Bomber Command

Bomber Command No.462 Squadron

No. 462 Squadron

Badge: None authorised

No 462 Squadron was formed at Fayid in the Suez Canal Zone of Egypt on 7th September 1942, by the amalgamation of Nos 10/227 and 76/462 bomber squadrons and was the first Middle East Halifax squadron. Tobruk was its first target on 8/9th September and thereafter its operational area was steadily widened to include, in addition to much of North Africa, Italy, Greece, Crete, the Dodecanese islands and Sicily. Early in 1944 it dropped leaflets on Greece, Crete, Rhodes, Leros and Samos and on 3rd March, shortly after having moved to Italy, it was re-numbered No 614 Squadron RAF and given a pathfinder role.

On 12th August 1943, No 462 RAAF Squadron re-formed at Driffield, Yorkshire, as a heavy-bomber squadron in No. 4 Group. It was equipped with Halifax B.III aircraft and operated in the Main Force with No 466 RAAF Squadron - its sister unit at Driffield - on both day and night ops until 22nd December 1944, and was then screened from operations pending a move to Foulsham in No 100 (Bomber Support) Group. It moved to Foulsham during the last few days of 1944 and began operations with No 100 Group on New Year's Day. The aircraft now acted as Window carriers in spoof raids and it was decided that, in addition, the squadron would be the first to carry a small bomb load to be dropped in the feint attacks. Later, TIs (target indicators) were also dropped to mark the target areas by blind bombing methods. In addition to the usual crew of seven, an extra member flew for the purpose of dropping Window.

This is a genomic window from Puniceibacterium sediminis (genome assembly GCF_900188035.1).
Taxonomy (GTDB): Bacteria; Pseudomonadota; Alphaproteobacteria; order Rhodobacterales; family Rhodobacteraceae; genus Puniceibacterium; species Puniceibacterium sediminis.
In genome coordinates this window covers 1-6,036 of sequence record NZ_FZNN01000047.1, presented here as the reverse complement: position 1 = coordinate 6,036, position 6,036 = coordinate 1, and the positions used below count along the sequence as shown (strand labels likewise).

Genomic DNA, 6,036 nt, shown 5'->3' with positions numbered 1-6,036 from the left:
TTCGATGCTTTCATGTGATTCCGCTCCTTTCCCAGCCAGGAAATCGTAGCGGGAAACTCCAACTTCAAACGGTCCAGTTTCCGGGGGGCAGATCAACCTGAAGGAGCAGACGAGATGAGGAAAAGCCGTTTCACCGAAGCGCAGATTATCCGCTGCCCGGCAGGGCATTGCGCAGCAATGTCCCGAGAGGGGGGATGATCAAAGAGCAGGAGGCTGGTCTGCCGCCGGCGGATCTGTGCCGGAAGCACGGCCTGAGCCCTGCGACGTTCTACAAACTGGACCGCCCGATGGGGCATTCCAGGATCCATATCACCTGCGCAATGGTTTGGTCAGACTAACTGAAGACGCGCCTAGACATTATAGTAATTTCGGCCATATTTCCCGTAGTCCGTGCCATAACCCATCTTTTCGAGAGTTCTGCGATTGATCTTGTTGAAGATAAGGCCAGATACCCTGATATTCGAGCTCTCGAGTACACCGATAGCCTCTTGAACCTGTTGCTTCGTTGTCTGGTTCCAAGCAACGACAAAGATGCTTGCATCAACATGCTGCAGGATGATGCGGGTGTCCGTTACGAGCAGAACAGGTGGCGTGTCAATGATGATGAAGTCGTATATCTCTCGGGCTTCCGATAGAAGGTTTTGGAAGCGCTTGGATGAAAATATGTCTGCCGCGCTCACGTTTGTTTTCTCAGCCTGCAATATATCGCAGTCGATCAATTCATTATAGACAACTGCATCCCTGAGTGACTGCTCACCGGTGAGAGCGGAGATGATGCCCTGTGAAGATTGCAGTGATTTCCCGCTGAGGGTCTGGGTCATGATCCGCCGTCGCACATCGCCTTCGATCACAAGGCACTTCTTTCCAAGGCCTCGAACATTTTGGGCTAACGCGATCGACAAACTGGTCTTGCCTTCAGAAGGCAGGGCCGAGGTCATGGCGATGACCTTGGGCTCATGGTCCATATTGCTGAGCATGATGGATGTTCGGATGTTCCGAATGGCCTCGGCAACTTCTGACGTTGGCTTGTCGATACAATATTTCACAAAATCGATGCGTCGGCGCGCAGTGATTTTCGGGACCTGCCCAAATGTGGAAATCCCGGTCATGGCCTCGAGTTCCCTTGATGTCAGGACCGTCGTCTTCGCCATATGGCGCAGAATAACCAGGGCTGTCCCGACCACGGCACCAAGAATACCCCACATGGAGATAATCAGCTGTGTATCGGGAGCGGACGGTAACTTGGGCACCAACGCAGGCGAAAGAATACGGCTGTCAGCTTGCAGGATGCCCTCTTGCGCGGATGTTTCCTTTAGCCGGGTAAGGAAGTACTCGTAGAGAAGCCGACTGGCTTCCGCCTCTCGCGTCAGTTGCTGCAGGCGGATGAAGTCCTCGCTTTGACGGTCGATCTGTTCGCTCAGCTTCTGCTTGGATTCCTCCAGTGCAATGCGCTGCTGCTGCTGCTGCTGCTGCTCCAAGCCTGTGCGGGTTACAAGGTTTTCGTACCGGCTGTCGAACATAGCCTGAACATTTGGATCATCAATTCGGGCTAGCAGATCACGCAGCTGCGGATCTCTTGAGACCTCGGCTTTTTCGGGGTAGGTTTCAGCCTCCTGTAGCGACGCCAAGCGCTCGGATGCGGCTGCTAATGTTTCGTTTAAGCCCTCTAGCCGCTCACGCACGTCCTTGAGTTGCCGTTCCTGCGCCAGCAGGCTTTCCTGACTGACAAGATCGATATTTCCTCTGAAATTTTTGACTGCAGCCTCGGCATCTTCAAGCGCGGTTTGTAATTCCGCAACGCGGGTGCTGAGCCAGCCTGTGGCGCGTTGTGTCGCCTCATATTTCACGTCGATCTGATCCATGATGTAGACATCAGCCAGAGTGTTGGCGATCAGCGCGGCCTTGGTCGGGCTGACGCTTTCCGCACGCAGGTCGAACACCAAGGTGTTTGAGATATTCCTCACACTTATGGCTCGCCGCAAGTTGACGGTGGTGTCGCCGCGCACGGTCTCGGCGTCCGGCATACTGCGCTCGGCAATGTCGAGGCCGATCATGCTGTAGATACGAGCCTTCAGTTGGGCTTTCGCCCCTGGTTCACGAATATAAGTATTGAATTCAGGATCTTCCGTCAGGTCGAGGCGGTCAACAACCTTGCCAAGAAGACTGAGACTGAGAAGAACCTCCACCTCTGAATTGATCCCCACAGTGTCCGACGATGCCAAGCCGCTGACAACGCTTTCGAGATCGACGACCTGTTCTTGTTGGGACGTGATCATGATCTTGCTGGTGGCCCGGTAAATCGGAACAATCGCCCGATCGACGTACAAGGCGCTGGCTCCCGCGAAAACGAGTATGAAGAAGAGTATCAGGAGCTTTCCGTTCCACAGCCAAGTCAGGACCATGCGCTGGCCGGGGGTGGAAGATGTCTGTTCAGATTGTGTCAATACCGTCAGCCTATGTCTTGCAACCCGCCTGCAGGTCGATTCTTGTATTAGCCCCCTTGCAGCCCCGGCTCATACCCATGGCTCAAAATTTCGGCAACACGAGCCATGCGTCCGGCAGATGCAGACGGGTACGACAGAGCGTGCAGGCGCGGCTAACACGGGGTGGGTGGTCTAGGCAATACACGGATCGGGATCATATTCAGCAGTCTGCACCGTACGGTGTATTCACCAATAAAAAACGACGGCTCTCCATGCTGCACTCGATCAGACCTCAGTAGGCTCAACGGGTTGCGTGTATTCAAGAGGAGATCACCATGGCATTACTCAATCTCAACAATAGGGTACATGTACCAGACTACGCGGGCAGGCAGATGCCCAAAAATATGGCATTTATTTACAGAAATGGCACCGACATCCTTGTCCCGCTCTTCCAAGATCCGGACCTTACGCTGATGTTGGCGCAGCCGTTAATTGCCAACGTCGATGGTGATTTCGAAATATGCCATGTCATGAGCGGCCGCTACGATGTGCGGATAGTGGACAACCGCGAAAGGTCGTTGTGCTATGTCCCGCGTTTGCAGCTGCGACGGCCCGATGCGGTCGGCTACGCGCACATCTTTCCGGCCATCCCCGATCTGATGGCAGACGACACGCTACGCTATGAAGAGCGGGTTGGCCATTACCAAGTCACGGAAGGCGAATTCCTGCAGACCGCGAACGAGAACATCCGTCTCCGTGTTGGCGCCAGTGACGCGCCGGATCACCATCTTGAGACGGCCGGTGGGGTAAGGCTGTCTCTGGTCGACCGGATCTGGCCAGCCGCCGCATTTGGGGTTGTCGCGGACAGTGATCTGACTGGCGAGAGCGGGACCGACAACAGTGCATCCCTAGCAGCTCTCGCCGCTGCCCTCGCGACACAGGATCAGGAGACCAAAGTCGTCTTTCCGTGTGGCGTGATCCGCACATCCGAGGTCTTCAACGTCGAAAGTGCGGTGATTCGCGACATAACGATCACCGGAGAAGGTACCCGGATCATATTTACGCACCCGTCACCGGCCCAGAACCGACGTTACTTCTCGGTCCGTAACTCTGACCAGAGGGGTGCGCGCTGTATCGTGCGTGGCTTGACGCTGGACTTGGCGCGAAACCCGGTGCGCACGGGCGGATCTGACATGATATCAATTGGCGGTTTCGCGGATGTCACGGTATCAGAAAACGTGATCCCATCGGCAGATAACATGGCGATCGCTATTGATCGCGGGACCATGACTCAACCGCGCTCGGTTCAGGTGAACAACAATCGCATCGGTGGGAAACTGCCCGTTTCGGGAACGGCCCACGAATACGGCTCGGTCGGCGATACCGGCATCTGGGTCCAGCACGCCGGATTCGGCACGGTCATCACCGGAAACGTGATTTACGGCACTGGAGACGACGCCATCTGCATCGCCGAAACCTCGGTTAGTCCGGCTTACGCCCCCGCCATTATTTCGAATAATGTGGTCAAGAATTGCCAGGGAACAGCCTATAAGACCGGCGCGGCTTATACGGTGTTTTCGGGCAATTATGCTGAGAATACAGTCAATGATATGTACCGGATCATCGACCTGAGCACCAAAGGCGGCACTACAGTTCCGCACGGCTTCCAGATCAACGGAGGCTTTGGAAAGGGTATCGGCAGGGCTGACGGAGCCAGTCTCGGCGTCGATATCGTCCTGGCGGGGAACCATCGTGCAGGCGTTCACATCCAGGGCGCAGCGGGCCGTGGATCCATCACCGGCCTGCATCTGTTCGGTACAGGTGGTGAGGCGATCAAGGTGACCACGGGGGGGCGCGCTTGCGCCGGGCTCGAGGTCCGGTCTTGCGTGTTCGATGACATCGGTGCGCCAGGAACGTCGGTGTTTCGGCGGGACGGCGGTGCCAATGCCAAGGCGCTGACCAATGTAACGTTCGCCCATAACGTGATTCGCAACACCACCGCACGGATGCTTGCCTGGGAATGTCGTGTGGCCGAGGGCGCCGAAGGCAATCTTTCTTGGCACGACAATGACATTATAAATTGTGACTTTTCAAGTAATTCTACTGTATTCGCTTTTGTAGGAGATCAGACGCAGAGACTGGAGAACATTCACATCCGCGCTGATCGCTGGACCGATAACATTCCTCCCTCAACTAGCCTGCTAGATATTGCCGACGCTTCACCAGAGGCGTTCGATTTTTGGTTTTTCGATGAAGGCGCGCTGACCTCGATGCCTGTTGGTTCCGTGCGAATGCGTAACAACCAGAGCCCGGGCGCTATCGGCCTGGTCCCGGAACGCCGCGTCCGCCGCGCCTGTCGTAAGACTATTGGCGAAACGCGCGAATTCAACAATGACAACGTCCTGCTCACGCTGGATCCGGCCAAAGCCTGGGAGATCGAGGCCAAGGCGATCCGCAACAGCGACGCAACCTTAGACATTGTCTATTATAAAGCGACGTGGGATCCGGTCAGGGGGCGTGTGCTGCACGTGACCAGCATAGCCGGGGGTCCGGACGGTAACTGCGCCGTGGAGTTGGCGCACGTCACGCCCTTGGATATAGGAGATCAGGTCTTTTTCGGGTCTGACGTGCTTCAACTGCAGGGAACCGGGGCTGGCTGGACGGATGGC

On arrival in No 100 Group, the original intention was to make No. 462 a radio counter-measures unit with aircraft fitted with the latest W/T, R/T and radio equipment, the most important items of which were the ABC (Airborne Cigar) and the W/T jammer known as Carpet. The squadron's first serviceable ABC and Carpet jammer aircraft made its first operational sortie on 13th March 1945. Thereafter, ABC Halifaxes operated in small numbers continuously and the re-equipment of aircraft progressed steadily until at the end of hostilities in Europe there were 11 such aircraft in the squadron.

Bomber Command WWII Bases: Re-formed 12.8.44 as No. 462(B) Sqn at:

  • Driffield : Aug 1944-Dec 1944

On 27.12.44 was officially transferred from 4 Group to 100 Group, re-designated No. 462 (BS) Sqn & began to move to Foulsham.

  • Foulsham : Dec 1944 onwards

Bomber Command WWII Aircraft:

  • Handley Page Halifax B.III : Aug 1944 onwards

Code Letters:

  • "Z5"
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